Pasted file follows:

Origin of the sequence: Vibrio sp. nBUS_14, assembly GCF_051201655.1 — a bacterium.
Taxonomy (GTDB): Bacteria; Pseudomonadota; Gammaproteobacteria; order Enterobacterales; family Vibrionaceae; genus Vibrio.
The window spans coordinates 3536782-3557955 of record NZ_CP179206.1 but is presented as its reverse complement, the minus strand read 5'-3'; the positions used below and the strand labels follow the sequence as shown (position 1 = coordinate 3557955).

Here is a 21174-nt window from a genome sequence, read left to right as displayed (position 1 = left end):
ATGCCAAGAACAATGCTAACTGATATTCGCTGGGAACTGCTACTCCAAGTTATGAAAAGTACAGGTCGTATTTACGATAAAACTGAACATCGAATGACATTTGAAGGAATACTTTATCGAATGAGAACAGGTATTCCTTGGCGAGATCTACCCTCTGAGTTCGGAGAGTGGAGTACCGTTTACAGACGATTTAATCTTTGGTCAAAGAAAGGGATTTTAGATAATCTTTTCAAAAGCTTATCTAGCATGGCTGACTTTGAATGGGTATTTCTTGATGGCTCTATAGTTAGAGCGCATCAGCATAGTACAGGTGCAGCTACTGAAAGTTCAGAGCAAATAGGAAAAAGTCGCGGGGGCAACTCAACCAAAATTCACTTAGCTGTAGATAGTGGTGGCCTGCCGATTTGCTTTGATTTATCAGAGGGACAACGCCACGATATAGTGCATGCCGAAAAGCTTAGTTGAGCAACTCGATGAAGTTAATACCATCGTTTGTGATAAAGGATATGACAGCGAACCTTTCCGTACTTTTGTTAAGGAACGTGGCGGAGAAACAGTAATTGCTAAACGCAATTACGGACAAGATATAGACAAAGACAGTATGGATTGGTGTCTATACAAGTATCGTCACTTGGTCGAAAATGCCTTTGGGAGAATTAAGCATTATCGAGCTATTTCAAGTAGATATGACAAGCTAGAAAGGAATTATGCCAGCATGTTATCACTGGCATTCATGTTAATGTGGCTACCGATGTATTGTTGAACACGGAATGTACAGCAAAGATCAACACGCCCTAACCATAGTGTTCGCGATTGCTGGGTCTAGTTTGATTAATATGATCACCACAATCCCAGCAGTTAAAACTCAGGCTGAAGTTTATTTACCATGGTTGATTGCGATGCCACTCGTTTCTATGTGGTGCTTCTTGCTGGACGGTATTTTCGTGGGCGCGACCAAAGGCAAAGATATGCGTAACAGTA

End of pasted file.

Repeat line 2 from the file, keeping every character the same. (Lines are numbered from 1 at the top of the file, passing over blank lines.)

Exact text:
Taxonomy (GTDB): Bacteria; Pseudomonadota; Gammaproteobacteria; order Enterobacterales; family Vibrionaceae; genus Vibrio.